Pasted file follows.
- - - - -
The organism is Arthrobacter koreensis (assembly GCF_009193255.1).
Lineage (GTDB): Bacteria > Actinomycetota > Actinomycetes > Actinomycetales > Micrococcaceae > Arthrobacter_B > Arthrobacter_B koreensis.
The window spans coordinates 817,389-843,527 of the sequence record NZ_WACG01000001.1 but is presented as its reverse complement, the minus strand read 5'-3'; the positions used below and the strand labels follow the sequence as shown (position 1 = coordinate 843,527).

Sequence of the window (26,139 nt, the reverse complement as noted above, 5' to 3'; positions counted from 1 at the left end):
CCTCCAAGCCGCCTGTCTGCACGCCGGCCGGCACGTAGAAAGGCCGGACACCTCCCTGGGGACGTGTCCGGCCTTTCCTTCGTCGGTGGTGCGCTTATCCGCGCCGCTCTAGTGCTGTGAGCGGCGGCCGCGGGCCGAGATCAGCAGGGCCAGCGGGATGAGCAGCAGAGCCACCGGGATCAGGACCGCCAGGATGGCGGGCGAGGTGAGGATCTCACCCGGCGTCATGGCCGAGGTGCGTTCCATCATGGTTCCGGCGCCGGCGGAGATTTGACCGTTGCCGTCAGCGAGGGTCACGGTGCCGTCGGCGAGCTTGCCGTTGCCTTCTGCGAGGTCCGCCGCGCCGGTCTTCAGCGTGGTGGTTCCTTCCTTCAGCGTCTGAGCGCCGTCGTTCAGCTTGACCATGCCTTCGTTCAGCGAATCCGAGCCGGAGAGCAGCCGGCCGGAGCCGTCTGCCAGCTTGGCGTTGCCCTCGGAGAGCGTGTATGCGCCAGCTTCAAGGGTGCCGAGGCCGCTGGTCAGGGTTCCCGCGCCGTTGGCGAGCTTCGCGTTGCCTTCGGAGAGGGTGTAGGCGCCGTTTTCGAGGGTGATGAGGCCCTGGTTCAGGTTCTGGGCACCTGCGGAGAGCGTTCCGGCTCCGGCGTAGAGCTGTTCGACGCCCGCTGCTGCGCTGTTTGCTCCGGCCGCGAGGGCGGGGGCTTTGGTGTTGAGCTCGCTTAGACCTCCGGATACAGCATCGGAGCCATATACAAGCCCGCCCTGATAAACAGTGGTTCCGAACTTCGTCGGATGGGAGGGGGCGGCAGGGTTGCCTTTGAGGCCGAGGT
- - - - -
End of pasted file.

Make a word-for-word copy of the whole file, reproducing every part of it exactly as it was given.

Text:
The organism is Arthrobacter koreensis (assembly GCF_009193255.1).
Lineage (GTDB): Bacteria > Actinomycetota > Actinomycetes > Actinomycetales > Micrococcaceae > Arthrobacter_B > Arthrobacter_B koreensis.
The window spans coordinates 817,389-843,527 of the sequence record NZ_WACG01000001.1 but is presented as its reverse complement, the minus strand read 5'-3'; the positions used below and the strand labels follow the sequence as shown (position 1 = coordinate 843,527).

Sequence of the window (26,139 nt, the reverse complement as noted above, 5' to 3'; positions counted from 1 at the left end):
CCTCCAAGCCGCCTGTCTGCACGCCGGCCGGCACGTAGAAAGGCCGGACACCTCCCTGGGGACGTGTCCGGCCTTTCCTTCGTCGGTGGTGCGCTTATCCGCGCCGCTCTAGTGCTGTGAGCGGCGGCCGCGGGCCGAGATCAGCAGGGCCAGCGGGATGAGCAGCAGAGCCACCGGGATCAGGACCGCCAGGATGGCGGGCGAGGTGAGGATCTCACCCGGCGTCATGGCCGAGGTGCGTTCCATCATGGTTCCGGCGCCGGCGGAGATTTGACCGTTGCCGTCAGCGAGGGTCACGGTGCCGTCGGCGAGCTTGCCGTTGCCTTCTGCGAGGTCCGCCGCGCCGGTCTTCAGCGTGGTGGTTCCTTCCTTCAGCGTCTGAGCGCCGTCGTTCAGCTTGACCATGCCTTCGTTCAGCGAATCCGAGCCGGAGAGCAGCCGGCCGGAGCCGTCTGCCAGCTTGGCGTTGCCCTCGGAGAGCGTGTATGCGCCAGCTTCAAGGGTGCCGAGGCCGCTGGTCAGGGTTCCCGCGCCGTTGGCGAGCTTCGCGTTGCCTTCGGAGAGGGTGTAGGCGCCGTTTTCGAGGGTGATGAGGCCCTGGTTCAGGTTCTGGGCACCTGCGGAGAGCGTTCCGGCTCCGGCGTAGAGCTGTTCGACGCCCGCTGCTGCGCTGTTTGCTCCGGCCGCGAGGGCGGGGGCTTTGGTGTTGAGCTCGCTTAGACCTCCGGATACAGCATCGGAGCCATATACAAGCCCGCCCTGATAAACAGTGGTTCCGAACTTCGTCGGATGGGAGGGGGCGGCAGGGTTGCCTTTGAGGCCGAGGT